From the craft room, we went on to explore the rest of the museum. Some of the activities are for older kids like the room that had electrical experiments with battery packs, wires with alligator clips, and things like light bulbs and small motors that kids could use to hook up electrical circuits. The Nursery is a room on the second floor with simpler toys designed for toddlers like Lydia. She played with the wooden trains, the sand table, and the seesaw. She also watched Poppy build a castle from blocks before building one of her own.
In the Nursery there was also a patch of giant grass made from cloth-covered foam noodles. Lydia and George had fun playing hide-and-seek.
We headed to the third floor water play area after leaving the Nursery. There is an overhead sprinkler, cascading water tables, a big water wheel, and several sculptures that are animated by water flow from hand pumps. There is also an area with water spouting from pipes in the floor and separate lengths of pipe and fittings that the kids can assemble to redirect the water flow. Lydia had fun without getting very wet (Lora had a change of clothes in case she did). We stayed mostly on the perimeter to make sure we didn't get wet at all because we didn't have a change of clothes.
After the water play area, we headed back down to the main room called the Garage that is located in the old Theater of the Stars where Buhl Planetarium used to have their star shows. Back in the day, the lighting level in the theater was low when you first entered so visitors never saw it fully lit. When the show started, the entire night sky was projected onto the inside of the dome by the Zeiss Projector which gave the illusion the theater was huge. Now, seeing the old theater fully lit, Paul was amazed at how small it really is.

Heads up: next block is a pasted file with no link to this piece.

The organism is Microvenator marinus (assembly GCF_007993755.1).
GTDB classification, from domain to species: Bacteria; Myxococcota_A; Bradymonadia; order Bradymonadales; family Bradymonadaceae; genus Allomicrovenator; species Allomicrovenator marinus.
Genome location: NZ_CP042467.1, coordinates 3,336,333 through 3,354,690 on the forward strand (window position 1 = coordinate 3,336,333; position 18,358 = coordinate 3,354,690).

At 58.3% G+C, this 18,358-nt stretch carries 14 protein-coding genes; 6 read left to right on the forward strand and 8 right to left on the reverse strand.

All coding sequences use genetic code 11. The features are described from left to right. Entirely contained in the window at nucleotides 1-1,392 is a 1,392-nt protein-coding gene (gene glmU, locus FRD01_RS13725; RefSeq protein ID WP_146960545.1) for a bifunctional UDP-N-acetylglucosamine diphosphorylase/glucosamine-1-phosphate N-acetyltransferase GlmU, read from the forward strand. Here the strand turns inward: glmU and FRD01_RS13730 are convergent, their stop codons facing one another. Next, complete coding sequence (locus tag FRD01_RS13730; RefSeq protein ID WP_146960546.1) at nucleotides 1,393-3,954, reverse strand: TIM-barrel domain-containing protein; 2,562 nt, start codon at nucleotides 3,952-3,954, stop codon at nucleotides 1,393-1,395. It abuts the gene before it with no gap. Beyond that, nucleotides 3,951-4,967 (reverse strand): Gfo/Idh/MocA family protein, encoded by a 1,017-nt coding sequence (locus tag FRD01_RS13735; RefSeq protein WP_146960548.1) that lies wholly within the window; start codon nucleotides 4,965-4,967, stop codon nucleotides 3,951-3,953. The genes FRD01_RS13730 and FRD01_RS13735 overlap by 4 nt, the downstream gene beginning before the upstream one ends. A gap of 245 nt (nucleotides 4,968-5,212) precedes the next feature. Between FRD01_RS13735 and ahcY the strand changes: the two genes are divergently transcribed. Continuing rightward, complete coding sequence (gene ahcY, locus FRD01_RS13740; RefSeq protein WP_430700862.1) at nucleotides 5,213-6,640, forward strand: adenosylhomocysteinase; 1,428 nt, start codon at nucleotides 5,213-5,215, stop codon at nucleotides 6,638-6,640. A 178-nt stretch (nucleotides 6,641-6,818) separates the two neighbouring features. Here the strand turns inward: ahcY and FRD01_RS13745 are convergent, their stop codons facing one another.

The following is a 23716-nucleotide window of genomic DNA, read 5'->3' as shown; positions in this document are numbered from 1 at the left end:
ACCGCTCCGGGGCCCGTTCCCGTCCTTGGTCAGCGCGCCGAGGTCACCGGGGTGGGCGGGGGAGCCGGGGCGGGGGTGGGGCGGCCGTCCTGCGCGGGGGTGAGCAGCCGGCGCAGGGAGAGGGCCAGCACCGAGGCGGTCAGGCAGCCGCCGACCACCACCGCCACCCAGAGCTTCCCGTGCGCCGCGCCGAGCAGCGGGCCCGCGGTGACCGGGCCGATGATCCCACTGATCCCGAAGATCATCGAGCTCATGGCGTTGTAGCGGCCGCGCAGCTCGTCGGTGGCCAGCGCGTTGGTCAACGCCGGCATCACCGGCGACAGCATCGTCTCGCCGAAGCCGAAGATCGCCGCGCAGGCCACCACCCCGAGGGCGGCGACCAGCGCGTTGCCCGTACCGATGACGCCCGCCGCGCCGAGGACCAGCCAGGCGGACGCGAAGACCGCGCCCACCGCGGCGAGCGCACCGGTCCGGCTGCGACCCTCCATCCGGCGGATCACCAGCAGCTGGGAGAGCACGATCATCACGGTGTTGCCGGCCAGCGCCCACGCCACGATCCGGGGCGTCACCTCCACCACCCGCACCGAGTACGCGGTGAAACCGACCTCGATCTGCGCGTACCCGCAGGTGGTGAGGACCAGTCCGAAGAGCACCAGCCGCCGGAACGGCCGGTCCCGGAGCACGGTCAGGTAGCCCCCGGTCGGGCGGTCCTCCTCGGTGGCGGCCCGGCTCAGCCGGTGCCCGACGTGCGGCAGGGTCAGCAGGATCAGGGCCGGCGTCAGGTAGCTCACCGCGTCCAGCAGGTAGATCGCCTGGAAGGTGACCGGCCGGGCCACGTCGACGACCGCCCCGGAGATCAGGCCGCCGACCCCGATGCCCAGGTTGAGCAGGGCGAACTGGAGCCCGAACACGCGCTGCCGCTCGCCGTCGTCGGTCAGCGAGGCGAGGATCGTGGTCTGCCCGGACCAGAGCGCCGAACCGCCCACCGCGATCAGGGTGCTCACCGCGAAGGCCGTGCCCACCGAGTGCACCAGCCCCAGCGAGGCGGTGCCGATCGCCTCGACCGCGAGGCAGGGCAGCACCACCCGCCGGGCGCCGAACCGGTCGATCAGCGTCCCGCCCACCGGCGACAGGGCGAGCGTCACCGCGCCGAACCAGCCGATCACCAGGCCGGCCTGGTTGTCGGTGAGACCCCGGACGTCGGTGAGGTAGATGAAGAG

In addition to various exhibits relating to weights and measurements, the Garage has numerous vehicle-themed exhibits. There is a downhill raceway with interchangeable track pieces, an area where kids can make vehicles from skate board wheels and parts that fasten together magnetically, and a SmartCar that the kids can pretend to drive.
The main room also has a platform from which kids can launch parachutes, and there is an overhead system of wires that form curves and loops. Rubber balls can be hoisted up near the top domed ceiling where they ride down the wires and go through the loops and curves.
There was also a series of chutes into which different sized wooden balls can be inserted. If the wrong size ball is placed into the chute, it is spit back out instead of being sent down a ramp. There are various methods to use to measure the diameter of the balls so the kids can make sure they get them into the correct chute. In the next photo, Lora is showing Lydia how to fit the balls into one of the measuring gauges.
Lydia has been at the Children's Museum before, and she always enjoys the activities. We're happy we got to enjoy them with her this time. When it came time to leave, we made sure to stop in the craft room to pick up Lydia's artwork. On the way back to the house, we stopped for a late lunch at Qdoba.
Back at the house, Lydia went to her room for some quiet time. Shortly after Lora got Lydia up from her nap, J. Michael got home from work. After we had a few minutes to chat with J. Michael, we said our good-byes and headed back to Ohio.
We got out and did a little exploring around Berlin over the following few days. We'll tell you all about it in our next post.